Heap Dump File Information
Garbage collector heap dump files are text files that include information for every object present in the garbage collector heap at the time the dump is generated. The XNA Framework Remote Performance Monitor creates the heap dumps. For more information about generating heap dumps, see How to: Generate a Garbage Collector Heap Dump.
Heap Dump File Records
Each line in the heap dump text file contains one record. The five types of records in the file are as follows.
- AppDomain record – identifies the application domain to which the dump file applies.
- Type record – describes a type that is present in the heap.
- Object record – describes an instance of a type that is present in the heap.
- Root record – describes a root instance.
- End AppDomain record – marks the end of the dump file.
Each record contains several elements separated by spaces. The first element in each line indicates the record type. The following example shows a section of a dump file.
|This example is intended to show the format of the file, and may not be semantically accurate.|
a 2 bubblecs.exe 763f9d2 t 2 System.RuntimeType o 7c79f 2 64 t 1 System.NullReferenceException o 7cb42 2 64 o 1ce004 1 18 t 3 System.OutOfMemoryException o 1ce056 1d 118 1ce11f 1ce14c 1ce079 1ce113 1ce116 1ce267 1ce26a 1ce26d r 22c81b 5 0 o 22c81e 1b 24 r 22c81e 5 0 o 22c823 1b 28 r 22c823 5 0 c bubblecs.exe 763fbef
An AppDomain record marks the beginning of a file section that pertains to a particular application domain. All the type, object, and root information for the garbage collector heap for that application domain is included in this section of the file. All AppDomain records close with a corresponding End AppDomain record.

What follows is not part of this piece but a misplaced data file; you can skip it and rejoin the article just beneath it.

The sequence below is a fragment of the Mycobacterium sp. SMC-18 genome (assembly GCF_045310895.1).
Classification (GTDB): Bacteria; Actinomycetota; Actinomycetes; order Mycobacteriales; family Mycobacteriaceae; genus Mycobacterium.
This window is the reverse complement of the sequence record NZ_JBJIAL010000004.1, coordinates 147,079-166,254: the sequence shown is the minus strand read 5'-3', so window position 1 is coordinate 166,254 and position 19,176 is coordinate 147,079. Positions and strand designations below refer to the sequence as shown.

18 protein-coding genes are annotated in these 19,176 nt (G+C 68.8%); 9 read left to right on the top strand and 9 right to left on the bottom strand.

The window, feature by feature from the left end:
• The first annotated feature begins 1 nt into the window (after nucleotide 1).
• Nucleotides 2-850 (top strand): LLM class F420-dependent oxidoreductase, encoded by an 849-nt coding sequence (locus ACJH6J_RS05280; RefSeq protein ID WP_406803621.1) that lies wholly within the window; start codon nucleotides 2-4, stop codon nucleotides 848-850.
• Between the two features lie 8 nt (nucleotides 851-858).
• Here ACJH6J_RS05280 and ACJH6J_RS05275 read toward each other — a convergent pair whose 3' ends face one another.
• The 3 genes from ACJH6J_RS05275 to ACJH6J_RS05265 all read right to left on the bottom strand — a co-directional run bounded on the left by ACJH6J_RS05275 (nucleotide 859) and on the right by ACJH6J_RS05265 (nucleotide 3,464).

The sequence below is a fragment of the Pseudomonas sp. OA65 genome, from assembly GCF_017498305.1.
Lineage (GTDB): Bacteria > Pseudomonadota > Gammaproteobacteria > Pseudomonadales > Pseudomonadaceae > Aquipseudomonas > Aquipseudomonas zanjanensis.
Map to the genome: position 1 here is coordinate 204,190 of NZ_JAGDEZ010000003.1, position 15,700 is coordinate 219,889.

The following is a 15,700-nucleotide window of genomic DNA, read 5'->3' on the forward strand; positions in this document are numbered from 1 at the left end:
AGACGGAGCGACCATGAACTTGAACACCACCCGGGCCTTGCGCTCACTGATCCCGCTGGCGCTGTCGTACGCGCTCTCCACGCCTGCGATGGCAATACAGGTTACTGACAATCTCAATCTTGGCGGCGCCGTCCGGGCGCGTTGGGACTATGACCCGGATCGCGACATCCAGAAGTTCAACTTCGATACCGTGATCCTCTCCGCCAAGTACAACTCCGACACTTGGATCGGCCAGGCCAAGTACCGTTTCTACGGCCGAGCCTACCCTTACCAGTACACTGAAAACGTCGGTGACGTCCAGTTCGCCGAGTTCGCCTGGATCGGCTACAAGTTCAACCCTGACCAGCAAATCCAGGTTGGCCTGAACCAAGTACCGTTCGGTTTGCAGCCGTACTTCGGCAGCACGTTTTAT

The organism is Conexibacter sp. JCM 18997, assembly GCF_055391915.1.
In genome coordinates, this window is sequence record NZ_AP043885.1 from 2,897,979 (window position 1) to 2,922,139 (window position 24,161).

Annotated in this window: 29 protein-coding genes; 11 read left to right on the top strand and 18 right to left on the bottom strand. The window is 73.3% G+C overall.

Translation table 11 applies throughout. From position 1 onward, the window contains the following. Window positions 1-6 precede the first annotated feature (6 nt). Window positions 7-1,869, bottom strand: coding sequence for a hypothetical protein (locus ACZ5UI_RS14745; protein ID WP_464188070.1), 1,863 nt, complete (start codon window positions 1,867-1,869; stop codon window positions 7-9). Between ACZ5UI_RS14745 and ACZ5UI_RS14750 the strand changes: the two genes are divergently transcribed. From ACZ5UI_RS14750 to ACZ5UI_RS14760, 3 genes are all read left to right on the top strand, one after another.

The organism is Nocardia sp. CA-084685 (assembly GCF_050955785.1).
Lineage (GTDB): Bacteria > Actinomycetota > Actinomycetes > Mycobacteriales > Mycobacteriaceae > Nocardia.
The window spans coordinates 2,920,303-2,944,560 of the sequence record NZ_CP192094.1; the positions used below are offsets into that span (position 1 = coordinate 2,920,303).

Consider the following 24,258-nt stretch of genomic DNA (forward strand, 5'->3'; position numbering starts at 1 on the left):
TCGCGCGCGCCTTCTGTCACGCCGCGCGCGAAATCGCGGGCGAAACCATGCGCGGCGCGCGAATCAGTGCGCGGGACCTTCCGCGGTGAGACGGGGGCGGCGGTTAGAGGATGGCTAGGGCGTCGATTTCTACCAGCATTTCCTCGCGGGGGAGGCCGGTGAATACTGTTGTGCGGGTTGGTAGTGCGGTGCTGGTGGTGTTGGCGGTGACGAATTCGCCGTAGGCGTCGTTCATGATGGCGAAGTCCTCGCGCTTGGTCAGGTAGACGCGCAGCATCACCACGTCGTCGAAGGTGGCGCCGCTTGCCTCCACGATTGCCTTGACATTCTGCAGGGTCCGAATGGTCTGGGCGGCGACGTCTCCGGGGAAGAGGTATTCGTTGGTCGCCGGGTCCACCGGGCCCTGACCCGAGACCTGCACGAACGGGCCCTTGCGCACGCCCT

The AppDomain record has four elements.
- Letter "a" – identifies the record as an AppDomain record.
- Version number – number used to track the file format of the dump file. For example, in the .NET Compact Framework version 2.0 Service Pack 2, this number is always "2".
- AppDomain name – name of the application domain used to generate the heap dump file. This is typically the name of the executable that ran in the application domain.
- Time stamp – time that the log data was generated. This value shows the number of milliseconds, represented as a hex value, since the device booted.
The following example shows an AppDomain record.
a 2 HH3.exe 763f9d2
Type records identify types in the garbage collector heap. Each Type record contains three elements.
- Letter "t" – identifies the record as a Type record.
Type ID – unique numeric identifier for the type. This identifier ties object instances to their types. (See the description of Object records in the next section.)
Note The type ID is not guaranteed to be unique across dump files. For example, the identifier for the "CorporateContacts" type in the following example is not guaranteed to be "a1" in a different dump that is taken from the same application at a different point in time.
- Type name – fully qualified name of the type.
The following example shows a Type record.
t a1 com.PBSG.WATS.HH3.Biz.Entity.CorporateContacts
Object records describe specific instances of types in the garbage collector heap. Object records have a variable number of elements.
The first four elements are required, and are as follows.